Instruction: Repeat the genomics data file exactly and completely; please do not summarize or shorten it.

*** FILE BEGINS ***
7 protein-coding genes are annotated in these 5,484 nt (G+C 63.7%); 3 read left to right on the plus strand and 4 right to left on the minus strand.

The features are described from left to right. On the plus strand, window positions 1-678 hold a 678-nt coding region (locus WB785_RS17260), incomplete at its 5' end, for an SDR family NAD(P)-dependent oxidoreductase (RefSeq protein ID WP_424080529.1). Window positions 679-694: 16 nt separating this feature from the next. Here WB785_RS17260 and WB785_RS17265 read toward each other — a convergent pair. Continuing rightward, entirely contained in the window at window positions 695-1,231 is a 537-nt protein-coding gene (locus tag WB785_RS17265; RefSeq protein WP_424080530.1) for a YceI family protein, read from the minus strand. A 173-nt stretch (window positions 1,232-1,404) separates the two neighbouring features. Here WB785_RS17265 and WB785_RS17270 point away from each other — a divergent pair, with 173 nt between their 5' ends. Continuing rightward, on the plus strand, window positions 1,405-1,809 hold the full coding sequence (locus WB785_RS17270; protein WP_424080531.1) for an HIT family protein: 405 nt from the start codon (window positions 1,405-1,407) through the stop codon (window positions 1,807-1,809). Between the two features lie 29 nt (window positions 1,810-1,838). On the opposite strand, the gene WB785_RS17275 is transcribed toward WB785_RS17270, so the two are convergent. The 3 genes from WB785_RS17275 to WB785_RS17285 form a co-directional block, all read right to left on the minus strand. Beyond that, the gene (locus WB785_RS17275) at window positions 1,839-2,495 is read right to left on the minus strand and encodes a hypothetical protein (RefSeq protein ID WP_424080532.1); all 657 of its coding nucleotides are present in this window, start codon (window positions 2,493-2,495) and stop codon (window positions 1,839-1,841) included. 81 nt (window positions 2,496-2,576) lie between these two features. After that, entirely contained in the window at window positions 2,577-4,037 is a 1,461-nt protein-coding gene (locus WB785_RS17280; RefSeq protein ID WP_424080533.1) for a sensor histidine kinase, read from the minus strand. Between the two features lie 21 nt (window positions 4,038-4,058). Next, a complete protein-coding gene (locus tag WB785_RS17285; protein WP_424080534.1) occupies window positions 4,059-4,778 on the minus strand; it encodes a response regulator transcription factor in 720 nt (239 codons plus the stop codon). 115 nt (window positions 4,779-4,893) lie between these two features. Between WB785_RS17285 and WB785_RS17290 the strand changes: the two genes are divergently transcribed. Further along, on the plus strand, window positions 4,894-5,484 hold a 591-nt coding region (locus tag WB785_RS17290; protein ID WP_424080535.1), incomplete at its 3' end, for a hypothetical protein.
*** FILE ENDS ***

7 protein-coding genes are annotated in these 5,484 nt (G+C 63.7%); 3 read left to right on the plus strand and 4 right to left on the minus strand.

The features are described from left to right. On the plus strand, window positions 1-678 hold a 678-nt coding region (locus WB785_RS17260), incomplete at its 5' end, for an SDR family NAD(P)-dependent oxidoreductase (RefSeq protein ID WP_424080529.1). Window positions 679-694: 16 nt separating this feature from the next. Here WB785_RS17260 and WB785_RS17265 read toward each other — a convergent pair. Continuing rightward, entirely contained in the window at window positions 695-1,231 is a 537-nt protein-coding gene (locus tag WB785_RS17265; RefSeq protein WP_424080530.1) for a YceI family protein, read from the minus strand. A 173-nt stretch (window positions 1,232-1,404) separates the two neighbouring features. Here WB785_RS17265 and WB785_RS17270 point away from each other — a divergent pair, with 173 nt between their 5' ends. Continuing rightward, on the plus strand, window positions 1,405-1,809 hold the full coding sequence (locus WB785_RS17270; protein WP_424080531.1) for an HIT family protein: 405 nt from the start codon (window positions 1,405-1,407) through the stop codon (window positions 1,807-1,809). Between the two features lie 29 nt (window positions 1,810-1,838). On the opposite strand, the gene WB785_RS17275 is transcribed toward WB785_RS17270, so the two are convergent. The 3 genes from WB785_RS17275 to WB785_RS17285 form a co-directional block, all read right to left on the minus strand. Beyond that, the gene (locus WB785_RS17275) at window positions 1,839-2,495 is read right to left on the minus strand and encodes a hypothetical protein (RefSeq protein ID WP_424080532.1); all 657 of its coding nucleotides are present in this window, start codon (window positions 2,493-2,495) and stop codon (window positions 1,839-1,841) included. 81 nt (window positions 2,496-2,576) lie between these two features. After that, entirely contained in the window at window positions 2,577-4,037 is a 1,461-nt protein-coding gene (locus WB785_RS17280; RefSeq protein ID WP_424080533.1) for a sensor histidine kinase, read from the minus strand. Between the two features lie 21 nt (window positions 4,038-4,058). Next, a complete protein-coding gene (locus tag WB785_RS17285; protein WP_424080534.1) occupies window positions 4,059-4,778 on the minus strand; it encodes a response regulator transcription factor in 720 nt (239 codons plus the stop codon). 115 nt (window positions 4,779-4,893) lie between these two features. Between WB785_RS17285 and WB785_RS17290 the strand changes: the two genes are divergently transcribed. Further along, on the plus strand, window positions 4,894-5,484 hold a 591-nt coding region (locus tag WB785_RS17290; protein ID WP_424080535.1), incomplete at its 3' end, for a hypothetical protein.